When you hear the man at work taking the Lord's Name in vain, just remember, if he was converted, He'd be putting the Holy Name of God to better use! When he abuses his body with drugs or alcohol or womanizing, just think, if he was saved, he'd put the same body into the service of Christ. The money he spends on bad videos he would invest in missions. Who knows? Maybe he'd become a soul-winner himself and bring many others-others no one else could reach-to faith in Christ. Wouldn't it be great to win the next William Carey or Charles Spurgeon or Martin Luther to faith? They were just as bad as that blasphemer at work! But someone told them about the Lord and the Holy Spirit gave them faith and great lives for God.

You glorify God, then, by witnessing to the lost. That's Number Four.


Next, we have holiness of life. According to Thomas Watson, we glorify God by living uprightly. He says,

"We glorify God by a holy life. Though the main

work of religion lies in the heart, yet our life

must so shine that others may behold it and

glorify our Father who is in heaven".

Again, I don't need to spend much time on this one. Suffice it to say that when believers act wickedly or selfishly, we dishonor the Lord. It was first said about David, but then of Israel, that he or they gave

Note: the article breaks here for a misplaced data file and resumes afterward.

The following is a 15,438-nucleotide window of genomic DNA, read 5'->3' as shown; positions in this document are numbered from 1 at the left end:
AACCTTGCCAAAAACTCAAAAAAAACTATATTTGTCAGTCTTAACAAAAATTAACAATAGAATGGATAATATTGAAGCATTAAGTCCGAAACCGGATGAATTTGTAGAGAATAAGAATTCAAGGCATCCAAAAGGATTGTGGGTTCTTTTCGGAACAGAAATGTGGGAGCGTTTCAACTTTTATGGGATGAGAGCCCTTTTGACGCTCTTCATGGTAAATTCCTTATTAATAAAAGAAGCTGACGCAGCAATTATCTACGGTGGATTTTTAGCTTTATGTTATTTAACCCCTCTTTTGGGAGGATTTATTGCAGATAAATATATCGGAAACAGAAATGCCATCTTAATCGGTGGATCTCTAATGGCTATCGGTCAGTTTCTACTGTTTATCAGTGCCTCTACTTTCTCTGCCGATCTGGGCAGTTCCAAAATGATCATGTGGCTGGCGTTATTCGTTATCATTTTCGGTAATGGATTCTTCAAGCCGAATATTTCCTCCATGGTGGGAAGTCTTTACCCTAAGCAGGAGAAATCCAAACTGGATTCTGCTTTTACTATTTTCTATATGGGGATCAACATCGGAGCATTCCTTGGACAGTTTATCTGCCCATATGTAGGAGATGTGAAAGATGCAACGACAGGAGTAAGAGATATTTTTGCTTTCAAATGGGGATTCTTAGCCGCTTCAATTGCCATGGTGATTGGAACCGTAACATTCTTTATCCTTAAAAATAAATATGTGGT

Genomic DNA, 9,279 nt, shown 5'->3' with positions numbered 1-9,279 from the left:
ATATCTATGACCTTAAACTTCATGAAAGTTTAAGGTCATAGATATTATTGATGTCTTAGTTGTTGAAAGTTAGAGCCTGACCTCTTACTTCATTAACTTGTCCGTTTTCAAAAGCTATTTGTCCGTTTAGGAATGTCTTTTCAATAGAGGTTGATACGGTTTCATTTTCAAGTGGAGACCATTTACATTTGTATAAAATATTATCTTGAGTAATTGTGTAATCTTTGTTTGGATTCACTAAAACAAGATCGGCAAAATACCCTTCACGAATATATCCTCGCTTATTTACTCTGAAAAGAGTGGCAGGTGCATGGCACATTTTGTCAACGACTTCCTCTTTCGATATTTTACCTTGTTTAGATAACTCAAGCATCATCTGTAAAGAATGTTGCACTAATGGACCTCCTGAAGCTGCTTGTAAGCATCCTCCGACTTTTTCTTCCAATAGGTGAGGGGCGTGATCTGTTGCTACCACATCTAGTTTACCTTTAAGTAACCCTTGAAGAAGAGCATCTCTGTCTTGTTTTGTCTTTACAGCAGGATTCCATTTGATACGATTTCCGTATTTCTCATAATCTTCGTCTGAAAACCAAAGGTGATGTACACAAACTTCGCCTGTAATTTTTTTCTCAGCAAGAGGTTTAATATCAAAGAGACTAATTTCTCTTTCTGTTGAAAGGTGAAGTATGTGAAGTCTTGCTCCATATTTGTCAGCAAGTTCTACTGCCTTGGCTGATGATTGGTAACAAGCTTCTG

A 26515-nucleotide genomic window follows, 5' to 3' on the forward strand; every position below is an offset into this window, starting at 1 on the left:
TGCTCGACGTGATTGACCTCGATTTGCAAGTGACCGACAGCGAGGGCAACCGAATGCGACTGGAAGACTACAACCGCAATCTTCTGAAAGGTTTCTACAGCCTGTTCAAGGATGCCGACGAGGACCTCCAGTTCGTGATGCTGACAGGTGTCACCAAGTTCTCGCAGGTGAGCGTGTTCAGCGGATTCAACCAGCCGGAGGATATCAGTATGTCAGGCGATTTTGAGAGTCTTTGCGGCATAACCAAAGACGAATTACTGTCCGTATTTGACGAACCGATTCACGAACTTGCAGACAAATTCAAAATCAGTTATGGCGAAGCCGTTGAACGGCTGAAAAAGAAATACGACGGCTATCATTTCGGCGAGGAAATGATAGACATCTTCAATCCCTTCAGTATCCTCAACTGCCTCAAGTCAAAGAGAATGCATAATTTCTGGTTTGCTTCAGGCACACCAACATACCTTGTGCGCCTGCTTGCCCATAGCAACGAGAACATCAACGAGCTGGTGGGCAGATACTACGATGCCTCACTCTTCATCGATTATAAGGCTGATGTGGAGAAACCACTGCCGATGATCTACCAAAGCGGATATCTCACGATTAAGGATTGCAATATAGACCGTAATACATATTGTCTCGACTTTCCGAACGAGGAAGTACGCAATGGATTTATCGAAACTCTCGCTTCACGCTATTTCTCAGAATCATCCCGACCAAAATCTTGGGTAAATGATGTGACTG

"Enemies of the Lord reason to blaspheme".

Paul picks up the idea and applies it to workers who are lazy or hard to get along with on the job. He says they cause God and His doctrine to be blasphemed.

The Lord and His doctrine, of course, don't deserve the criticism they receive, but the fact remains: people look down on both when Christians sin and don't make things right.

On the other hand, a holy life honors the Lord in the eyes of other people. They may not like our religion, but they cannot argue with what's it done for us. It has made us patient, thoughtful, kind, generous, hard-working, honest, and more.

Let me tell you something that breaks my heart-and makes me mad as well! Many banks will not lend money to churches. It's easy to say they're discriminating against us and persecuting us in their own way. But, in fact, they won't do it because churches are bad credit-risks! They take out loans and don't pay them back! What kind of witness is this to unsaved loan officers? It greatly dishonors the Lord.

At the moment, of course, we don't have to put our religion on our checks or credit-card applications. But, if we did, I wonder if Christians would be turned down as often as our churches are? If we were holier in things like working hard, keeping your word, and meeting your obligations, then we would make God look a lot better in the world.

You glorify God by living a holy life. And remember, holiness of life means more than going to church on Sunday or saying your prayers at bedtime.

"Let your light so shine before men that they may see